CITYsights: A tale of two tombs

Tradition places the location of King David’s burial site on Mount Zion - despite archaeological evidence to the contrary.

June 14, 2011 11:47
1 minute read.
Jerusalem Old City Jaffa Gate

Jerusalem Old City Jaffa Gate 311. (photo credit: Yehoshua Halevi)


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Although the biblical account states that King David was “buried with his forefathers in the City of David,” tradition would have it that the legendary monarch’s remains lie a few hundred meters from there, on Mount Zion.

The structure that has come to be known as King David’s Tomb is located just next door to the Dormition Abbey, on the ground floor of a structure traditionally considered the site of the Last Supper. The first evidence that the site was viewed as David’s burial place is in the writings of fabled traveler Benjamin of Tudela. Still, it remains unclear what historical evidence prompted those who declared the site to be David’s final resting place.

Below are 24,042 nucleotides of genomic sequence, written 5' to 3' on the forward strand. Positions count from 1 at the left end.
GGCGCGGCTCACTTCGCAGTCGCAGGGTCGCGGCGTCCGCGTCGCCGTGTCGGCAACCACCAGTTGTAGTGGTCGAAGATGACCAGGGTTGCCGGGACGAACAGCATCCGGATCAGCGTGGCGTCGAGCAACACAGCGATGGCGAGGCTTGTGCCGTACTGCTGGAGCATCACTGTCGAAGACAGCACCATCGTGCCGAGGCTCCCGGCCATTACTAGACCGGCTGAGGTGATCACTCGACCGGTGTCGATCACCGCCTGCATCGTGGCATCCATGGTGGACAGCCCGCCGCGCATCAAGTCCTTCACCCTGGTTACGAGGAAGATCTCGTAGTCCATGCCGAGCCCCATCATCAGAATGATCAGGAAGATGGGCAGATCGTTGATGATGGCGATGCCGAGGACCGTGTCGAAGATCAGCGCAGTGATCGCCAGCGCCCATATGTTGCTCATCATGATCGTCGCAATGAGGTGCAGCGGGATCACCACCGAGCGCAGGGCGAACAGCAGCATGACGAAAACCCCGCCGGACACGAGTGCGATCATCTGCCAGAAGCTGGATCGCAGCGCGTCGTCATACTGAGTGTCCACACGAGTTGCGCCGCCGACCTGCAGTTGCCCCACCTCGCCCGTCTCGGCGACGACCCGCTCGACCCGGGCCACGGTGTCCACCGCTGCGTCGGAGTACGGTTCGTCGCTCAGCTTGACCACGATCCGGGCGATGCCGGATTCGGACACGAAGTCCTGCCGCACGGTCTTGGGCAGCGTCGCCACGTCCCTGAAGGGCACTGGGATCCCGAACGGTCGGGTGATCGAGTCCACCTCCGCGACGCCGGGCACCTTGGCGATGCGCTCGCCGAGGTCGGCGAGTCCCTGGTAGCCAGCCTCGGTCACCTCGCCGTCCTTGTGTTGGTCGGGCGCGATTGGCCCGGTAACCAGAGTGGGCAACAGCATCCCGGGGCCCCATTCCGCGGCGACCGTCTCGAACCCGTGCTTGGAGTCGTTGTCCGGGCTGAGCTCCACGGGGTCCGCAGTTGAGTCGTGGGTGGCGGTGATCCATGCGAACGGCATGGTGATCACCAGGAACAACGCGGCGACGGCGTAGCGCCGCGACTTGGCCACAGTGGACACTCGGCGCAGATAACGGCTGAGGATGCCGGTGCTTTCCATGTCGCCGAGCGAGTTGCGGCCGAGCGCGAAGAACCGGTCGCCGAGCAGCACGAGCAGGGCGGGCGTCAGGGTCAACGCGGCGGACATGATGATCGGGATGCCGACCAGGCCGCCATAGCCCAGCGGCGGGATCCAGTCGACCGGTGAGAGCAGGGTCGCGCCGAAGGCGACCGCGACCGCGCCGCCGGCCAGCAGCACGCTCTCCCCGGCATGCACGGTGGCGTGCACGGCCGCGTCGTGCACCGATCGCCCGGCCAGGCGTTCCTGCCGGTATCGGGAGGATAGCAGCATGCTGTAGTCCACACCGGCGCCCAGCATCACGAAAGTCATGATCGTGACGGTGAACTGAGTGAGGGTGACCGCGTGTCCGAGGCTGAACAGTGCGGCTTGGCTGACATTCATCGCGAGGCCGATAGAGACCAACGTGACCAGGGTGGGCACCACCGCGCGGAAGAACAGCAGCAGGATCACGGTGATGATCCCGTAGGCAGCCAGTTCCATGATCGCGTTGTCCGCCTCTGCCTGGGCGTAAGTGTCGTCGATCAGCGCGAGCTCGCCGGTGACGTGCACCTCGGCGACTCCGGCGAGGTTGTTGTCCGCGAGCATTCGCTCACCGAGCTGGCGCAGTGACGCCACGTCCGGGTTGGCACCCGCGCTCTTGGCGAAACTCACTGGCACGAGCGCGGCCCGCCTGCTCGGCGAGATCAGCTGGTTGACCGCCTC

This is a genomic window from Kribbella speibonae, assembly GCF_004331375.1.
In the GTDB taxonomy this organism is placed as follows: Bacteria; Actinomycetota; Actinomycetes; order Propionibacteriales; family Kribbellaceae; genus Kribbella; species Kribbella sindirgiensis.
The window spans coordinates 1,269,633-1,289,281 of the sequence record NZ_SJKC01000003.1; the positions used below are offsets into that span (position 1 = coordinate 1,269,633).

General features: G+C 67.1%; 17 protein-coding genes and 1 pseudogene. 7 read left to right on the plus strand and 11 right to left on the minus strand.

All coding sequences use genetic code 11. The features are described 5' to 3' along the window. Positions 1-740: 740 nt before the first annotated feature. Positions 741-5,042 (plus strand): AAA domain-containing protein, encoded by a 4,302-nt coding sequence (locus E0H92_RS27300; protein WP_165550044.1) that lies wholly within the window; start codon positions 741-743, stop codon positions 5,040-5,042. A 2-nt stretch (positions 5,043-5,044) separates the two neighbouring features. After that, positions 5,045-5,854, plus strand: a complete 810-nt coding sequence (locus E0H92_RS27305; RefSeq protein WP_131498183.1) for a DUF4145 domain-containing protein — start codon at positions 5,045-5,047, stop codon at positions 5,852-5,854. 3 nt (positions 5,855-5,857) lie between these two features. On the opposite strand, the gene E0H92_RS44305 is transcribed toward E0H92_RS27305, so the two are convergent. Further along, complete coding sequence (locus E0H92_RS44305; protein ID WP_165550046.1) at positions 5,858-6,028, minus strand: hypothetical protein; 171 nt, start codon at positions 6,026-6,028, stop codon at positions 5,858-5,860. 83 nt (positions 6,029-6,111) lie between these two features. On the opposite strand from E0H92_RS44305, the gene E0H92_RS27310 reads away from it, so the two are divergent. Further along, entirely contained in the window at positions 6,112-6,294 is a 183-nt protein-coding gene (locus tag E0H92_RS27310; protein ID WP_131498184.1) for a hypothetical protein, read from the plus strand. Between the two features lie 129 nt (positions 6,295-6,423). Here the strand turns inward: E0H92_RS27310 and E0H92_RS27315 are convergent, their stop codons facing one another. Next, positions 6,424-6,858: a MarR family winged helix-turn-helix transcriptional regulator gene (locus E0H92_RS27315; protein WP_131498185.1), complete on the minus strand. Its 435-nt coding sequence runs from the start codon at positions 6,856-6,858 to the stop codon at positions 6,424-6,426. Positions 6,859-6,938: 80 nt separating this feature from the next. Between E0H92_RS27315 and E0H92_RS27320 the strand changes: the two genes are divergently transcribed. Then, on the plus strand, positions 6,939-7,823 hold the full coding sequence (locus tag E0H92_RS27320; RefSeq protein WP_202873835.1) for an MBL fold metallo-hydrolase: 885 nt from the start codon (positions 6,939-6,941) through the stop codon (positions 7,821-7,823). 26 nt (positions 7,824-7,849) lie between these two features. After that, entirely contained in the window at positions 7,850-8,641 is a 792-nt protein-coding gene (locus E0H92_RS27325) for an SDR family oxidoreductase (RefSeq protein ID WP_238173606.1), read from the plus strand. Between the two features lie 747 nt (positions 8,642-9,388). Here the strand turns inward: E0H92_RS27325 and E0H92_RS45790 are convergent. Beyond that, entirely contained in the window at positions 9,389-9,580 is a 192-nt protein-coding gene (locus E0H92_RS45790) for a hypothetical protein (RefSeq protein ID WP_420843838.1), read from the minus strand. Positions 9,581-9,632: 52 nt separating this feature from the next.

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As you’ll see in this week’s CITYsights video, more recently, the biblical tradition that places King David’s final resting place in the City of David has gained more popularity. In 1913, French Jewish archaeologist Raymond Weil dug in the area of the City of David and discovered a series of crypts which he identified as the burial site for members of the House of David. However, no definitive identification can be made because the site was used as a quarry during the Roman period and sustained heavy damage.

Across the way, at the Mount Zion site known as King David’s Tomb, is a sarcophagus that was placed there by the Crusaders. Although it is ornamented with several symbols associated with King David, including a violin and a crown covering Torah scrolls, whether or not it contains any human remains is anyone’s guess. is a new online international travel portal offering all the latest information on things to do, places to eat and places to stay in Jerusalem.

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